GROCERY MERGERS ADD PRESSURE TO BOLSTER BRANDS

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Marketers hoping to maintain a place among the $426 billion in products stacked in America's shopping carts must bolster their brands now.

That's the consensus of industry executives and observers girding for a retail food merger boom that could cause a seismic power shift among retailers and manufacturers.

NEW NO. 1

The trend was accelerated with the announcement last week of a merger between Albertson's and American Stores Co. to create the nation's largest grocery chain, with 2,470 stores and $36 billion in sales.

Retailers, already extracting slotting fees from marketers for shelf space, will have even more power as they grow and consolidate, said one ad agency executive who works closely with food stores.

"They can clobber manufacturers," he said.

The only recourse: build brands through advertising and consumer promotions.

"The clock is ticking. Now is the time to invest in brand equity," said Ken Harris, partner at Cannondale Associates. "Yesterday is not too soon."

KROGER, SAFEWAY MAY BE NEXT

Already, there is speculation the No. 2 and No. 4 retailers -- Kroger Co., with $26.5 billion in sales, and Safeway, with $22.4 billion -- will merge, a combination that would instantly knock Albertson's/American Stores from the top slot. With other retail consolidations on the way, Mr. Harris said as few as 10 retailers could control half the ACV, or all-commodity volume, during the next few years, up from about one-third today.

SMALL BRANDS IMPERILED

The consolidation threatens not only smaller grocery chains, but smaller brands as well.

"Retailers will be looking for brands that can cut across 80% of their shopping base," said Mr. Harris. "They will be working with bigger companies and bigger brands."

In a sense, mass consolidation will change how marketers view their constituencies, said Jon Kramer, president at J. Brown/

LMC, Stamford, a co-marketing agency: "In effect, your [retailer] is your consumer."

Many package-goods companies already recognize this; Procter & Gamble Co. is devoting $100 million toward local, brand-building promotions with retailers, a program also being followed by General Mills, Nestle USA, Kraft Foods and Campbell Soup Co., which have customer-specific marketing teams working directly with retail chains.

Consolidation of the century-old supermarket system results from shifts in American culture.

With more mothers working, "there's as much as $500 million up for grabs at 4 p.m. every afternoon" as dinner starts to be prepared, said another advertising executive.

At the same time, discounters such as Wal-Mart Stores are trying to get shoppers to stop by more often; food is a product category that brings customers in more frequently. Ten years ago, Wal-Mart was not on the list of America's top grocery retailers. Today it's No. 3.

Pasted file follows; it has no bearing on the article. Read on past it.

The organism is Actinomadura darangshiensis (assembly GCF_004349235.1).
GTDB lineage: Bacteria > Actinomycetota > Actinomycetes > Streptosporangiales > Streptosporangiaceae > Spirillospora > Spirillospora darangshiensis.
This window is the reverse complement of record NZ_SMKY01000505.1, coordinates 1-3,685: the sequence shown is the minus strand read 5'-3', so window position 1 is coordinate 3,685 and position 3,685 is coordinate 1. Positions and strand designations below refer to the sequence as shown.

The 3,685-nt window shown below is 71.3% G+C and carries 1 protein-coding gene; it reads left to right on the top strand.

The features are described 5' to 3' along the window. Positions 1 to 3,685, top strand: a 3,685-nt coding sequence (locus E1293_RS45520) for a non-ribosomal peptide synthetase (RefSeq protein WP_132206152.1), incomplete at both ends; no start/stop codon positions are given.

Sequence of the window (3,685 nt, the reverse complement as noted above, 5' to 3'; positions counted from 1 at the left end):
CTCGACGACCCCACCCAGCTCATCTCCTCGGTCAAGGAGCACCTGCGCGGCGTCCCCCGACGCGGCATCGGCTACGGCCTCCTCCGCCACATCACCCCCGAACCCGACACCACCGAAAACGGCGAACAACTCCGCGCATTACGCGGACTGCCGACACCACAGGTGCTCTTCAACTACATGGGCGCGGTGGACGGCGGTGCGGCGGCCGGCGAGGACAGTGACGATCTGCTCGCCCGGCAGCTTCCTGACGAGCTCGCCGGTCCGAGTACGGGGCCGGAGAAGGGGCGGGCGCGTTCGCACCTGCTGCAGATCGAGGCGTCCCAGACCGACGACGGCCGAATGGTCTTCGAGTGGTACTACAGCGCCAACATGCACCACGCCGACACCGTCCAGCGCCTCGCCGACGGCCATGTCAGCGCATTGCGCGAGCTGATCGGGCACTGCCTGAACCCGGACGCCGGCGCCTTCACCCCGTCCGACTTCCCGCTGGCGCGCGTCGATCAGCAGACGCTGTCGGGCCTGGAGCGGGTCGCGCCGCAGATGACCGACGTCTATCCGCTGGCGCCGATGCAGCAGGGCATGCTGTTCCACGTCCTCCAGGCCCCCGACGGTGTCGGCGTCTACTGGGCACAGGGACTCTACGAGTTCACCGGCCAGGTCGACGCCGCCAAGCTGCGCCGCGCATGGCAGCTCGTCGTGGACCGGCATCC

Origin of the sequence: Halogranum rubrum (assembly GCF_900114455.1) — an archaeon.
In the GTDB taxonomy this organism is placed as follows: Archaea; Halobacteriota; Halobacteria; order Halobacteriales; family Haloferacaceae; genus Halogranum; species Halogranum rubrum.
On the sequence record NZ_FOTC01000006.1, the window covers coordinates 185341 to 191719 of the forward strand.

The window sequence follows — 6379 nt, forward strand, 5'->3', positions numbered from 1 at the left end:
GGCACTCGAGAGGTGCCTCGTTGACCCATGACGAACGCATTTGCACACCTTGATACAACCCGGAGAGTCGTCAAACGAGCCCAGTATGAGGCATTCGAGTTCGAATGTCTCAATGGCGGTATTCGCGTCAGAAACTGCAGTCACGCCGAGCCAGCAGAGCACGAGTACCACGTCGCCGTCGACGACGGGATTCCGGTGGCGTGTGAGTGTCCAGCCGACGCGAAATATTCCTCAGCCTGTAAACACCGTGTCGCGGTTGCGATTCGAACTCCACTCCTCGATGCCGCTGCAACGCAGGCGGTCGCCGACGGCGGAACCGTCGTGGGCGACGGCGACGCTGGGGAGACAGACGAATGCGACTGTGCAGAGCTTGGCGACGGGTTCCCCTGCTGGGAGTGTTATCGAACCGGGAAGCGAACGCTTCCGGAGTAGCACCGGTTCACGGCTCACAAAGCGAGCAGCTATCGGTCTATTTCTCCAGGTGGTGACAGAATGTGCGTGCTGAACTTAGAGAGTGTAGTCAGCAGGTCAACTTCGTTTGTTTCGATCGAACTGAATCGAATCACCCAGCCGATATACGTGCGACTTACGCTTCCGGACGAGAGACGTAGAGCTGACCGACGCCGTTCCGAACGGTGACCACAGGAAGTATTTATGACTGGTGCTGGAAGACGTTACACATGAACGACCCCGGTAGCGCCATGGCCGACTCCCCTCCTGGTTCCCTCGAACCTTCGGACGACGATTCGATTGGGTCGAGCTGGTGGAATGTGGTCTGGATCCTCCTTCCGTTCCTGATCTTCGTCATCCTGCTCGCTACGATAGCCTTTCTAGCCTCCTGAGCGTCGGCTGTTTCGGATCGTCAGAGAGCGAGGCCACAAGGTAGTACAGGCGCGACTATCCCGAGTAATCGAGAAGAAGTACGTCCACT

To fuel more domestic growth, Wal-Mart this fall plans to penetrate America's high-density urban areas by developing grocery and general merchandise stores, about half the size of its giant discount stores, that include drive-through pharmacies. Its huge mass, buying and operating efficiencies are credited with forcing supermarkets to leverage scale through mergers to compete.

Reach Marketing consultant Burt Flickinger said growing power on the supermarket side can help restore balance: "It gives branded manufacturers a hedge because too much of their volume base is at Wal-Mart."

KMART, COSTCO MOVE UP

Other mass merchandisers are moving up the food chain. Kmart Corp. has pinned hopes for a rebound on the addition of commodity and consumable products in its Big Kmart stores. And warehouse clubs such as Costco continue to gnaw at grocery store sales.

"Even customers who shop at Neiman's get toilet paper at Wal-Mart," said Lauren Freedman, president, E-tailing Group.

And while Web-based grocery channels are a long way from tackling logistical problems, their emergence has changed the marketing landscape. "It's becoming a direct marketing science rather than a shelf management system," Ms. Freedman said.

Large chains are not the only ones needing to focus on branding. For smaller chains, such as New York's Waldbaum's Supermarkets, survival centers on local brand image. A Long Island store may require a seafood section; a Manhattan shop, a gourmet deli.

ALBERTSON'S EDLP

Albertson's is expected to keep its everyday-low-price strategy after the merger and may bring that philosophy to American Stores' Jewel Food Stores and Acme Markets chains.

American Stores has called off its $35 million ad review for Lucky Stores; Albertson's is handled by Duncan & Associates, Santa Monica, Calif. Lois/EJL, Chicago, has Jewel and Reimel Carter, Malvern, Pa., has creative for Acme.

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